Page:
When it comes to investments in training and education, states have several streams of funding. Workforce training programs for organizations, investments in elementary and secondary schools, and investments in community college or higher education are all important to helping solve the skills gap problem. Workforce development funds, mainly provided by the federal government, are administered by state and local workforce development boards through federal and state policies.
Most states that invest in workforce training programs administer the funds through the states’ department of labor, department of economic development, or a workforce development agency. Some state agencies also administer tax credits for the training investments organizations make.
Talent development professionals in the United States should know how to find out about workforce training programs in the state where their organization does business. ATD’s Public Policy Council has updated a resource that provides information on each state’s workforce program. For those who work with organizations located in multiple states, it is wise to check out all of the programs available to employers. This is an important and often over-looked opportunity to supplement current training budgets with public funds to upskill an organization’s workforce.
Here are three examples of states that run programs:
The Employment Training Panel (ETP) provides funding to employers to assist in upgrading the skills of their workers through training that leads to good paying, long-term jobs. The ETP was created in 1982 by the California State Legislature and is funded by California employers through a special payroll tax. The ETP is a funding agency, not a training agency. Businesses determine their own training needs and how to provide training. ETP staff is available to assist in applying for funds and other aspects of participation.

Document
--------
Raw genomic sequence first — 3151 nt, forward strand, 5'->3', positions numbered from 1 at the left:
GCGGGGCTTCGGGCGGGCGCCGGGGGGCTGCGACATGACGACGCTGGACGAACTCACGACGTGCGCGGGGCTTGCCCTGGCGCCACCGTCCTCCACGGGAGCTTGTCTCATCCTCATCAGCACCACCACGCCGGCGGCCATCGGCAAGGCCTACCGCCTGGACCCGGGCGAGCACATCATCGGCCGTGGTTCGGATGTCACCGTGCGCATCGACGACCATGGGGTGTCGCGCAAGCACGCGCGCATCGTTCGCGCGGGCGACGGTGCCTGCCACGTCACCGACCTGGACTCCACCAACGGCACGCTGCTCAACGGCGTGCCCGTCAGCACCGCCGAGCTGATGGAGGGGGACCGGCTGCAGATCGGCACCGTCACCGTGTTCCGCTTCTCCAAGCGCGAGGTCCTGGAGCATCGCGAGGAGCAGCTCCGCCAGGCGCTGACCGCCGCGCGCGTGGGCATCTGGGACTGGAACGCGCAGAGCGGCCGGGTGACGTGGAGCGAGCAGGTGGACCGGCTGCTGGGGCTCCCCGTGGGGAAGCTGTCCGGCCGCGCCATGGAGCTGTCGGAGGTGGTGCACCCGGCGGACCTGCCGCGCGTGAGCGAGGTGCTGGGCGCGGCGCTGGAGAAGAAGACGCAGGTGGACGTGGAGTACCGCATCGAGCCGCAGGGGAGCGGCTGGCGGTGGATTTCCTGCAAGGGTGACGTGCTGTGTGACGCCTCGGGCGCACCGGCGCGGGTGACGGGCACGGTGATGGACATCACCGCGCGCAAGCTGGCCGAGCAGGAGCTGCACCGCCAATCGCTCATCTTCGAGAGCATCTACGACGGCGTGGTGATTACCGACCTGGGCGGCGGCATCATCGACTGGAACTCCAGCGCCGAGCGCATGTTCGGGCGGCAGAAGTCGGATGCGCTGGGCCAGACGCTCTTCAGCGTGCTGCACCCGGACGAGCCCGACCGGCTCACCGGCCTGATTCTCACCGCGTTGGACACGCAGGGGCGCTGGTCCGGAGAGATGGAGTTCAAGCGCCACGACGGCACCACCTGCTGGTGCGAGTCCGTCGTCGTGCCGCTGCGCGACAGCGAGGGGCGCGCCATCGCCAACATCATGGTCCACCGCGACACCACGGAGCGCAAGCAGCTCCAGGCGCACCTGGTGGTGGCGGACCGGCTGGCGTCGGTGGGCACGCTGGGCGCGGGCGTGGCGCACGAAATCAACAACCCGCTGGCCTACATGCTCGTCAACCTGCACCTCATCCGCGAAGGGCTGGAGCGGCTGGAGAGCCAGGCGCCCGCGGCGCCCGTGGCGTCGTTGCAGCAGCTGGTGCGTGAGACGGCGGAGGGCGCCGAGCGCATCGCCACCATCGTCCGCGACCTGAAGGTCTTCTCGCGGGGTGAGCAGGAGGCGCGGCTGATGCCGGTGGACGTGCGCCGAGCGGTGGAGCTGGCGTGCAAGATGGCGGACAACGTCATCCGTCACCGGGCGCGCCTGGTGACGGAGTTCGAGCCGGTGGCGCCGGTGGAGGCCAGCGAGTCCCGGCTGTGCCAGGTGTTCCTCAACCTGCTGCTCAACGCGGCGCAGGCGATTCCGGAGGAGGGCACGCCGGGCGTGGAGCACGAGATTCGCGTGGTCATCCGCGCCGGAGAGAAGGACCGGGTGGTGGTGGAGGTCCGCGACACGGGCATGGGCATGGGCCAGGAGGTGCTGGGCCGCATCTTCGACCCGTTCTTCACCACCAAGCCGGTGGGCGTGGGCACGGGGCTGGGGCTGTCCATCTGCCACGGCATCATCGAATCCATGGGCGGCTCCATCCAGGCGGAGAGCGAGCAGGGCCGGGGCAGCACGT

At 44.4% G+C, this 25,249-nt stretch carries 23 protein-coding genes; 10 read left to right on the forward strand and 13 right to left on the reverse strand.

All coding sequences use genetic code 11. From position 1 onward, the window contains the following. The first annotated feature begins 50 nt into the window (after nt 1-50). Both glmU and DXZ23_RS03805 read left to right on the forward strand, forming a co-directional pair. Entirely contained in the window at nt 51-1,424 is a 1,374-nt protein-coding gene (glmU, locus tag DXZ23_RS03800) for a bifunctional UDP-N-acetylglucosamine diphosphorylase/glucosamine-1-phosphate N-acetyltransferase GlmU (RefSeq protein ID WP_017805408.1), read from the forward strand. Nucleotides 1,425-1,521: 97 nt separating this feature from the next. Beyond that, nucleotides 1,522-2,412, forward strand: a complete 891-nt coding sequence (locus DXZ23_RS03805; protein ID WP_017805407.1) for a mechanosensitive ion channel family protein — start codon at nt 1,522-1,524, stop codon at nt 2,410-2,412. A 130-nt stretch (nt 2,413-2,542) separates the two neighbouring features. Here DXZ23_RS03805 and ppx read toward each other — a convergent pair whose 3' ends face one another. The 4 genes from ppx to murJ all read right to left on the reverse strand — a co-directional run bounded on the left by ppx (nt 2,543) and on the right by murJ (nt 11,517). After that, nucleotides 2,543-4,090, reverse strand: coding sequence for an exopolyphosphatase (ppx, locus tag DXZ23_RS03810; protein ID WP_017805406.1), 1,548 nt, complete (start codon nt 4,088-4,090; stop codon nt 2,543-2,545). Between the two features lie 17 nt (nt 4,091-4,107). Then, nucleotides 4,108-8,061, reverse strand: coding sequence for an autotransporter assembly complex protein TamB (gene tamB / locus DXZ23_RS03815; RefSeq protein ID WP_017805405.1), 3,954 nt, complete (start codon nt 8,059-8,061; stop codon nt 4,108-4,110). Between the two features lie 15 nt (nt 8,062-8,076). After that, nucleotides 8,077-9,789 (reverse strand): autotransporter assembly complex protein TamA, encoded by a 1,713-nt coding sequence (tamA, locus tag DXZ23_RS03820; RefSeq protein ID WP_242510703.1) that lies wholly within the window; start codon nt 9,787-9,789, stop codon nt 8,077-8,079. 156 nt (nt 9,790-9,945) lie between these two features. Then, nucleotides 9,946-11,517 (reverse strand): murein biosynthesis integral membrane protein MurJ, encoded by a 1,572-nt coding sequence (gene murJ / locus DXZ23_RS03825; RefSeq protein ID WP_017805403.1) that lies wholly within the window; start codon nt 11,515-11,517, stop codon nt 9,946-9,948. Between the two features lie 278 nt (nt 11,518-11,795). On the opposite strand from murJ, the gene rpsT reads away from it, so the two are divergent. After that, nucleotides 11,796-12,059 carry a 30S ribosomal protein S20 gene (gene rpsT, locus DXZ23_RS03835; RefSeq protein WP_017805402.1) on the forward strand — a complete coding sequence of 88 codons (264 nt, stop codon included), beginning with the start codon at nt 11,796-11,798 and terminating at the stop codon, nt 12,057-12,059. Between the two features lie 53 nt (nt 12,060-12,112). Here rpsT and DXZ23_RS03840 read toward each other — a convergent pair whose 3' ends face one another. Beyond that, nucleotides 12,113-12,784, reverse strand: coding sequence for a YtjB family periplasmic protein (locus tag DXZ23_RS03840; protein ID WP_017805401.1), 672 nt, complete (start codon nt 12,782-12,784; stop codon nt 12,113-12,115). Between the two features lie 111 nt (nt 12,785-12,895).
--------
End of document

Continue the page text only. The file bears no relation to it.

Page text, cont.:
The Incumbent Worker Training (IWT) grants provide funding for customized training to existing for-profit businesses. Through this grant for example, Brevard County is able to effectively retain businesses and help them stay competitive by supporting skills-upgrade training for existing full-time employees.
IWT grants are structured to be flexible to meet the business’s training objectives. The business may use a public or private training provider, or may use an in-house training provider based on the nature of the training. Since its inception, IWT grants have helped provide customized training to more than 98,000 Floridians at more than 1,000 businesses throughout Florida.
The Skills Development Fund is Texas' premier job-training program providing training opportunities for Texas businesses and workers. Funding for the program is administered by the Texas Workforce Commission. Success is achieved through collaboration among businesses, public community and technical colleges, workforce development boards, and economic development partners.
The Skills Development Fund program assists businesses and trade unions by financing the design and implementation of customized job-training projects. This fund successfully merges business needs and local customized training opportunities into a winning formula to increase the skill levels and wages of the Texas workforce.
Information for all 50 states is available on the ATD’s public policy page.
If you are interested in learning more about identifying public funding for training, consider registering for the upcoming Essentials Series program, Essentials of Identifying Public Funding for Training, which will guide you through the public workforce system and discuss federal and state grant opportunities.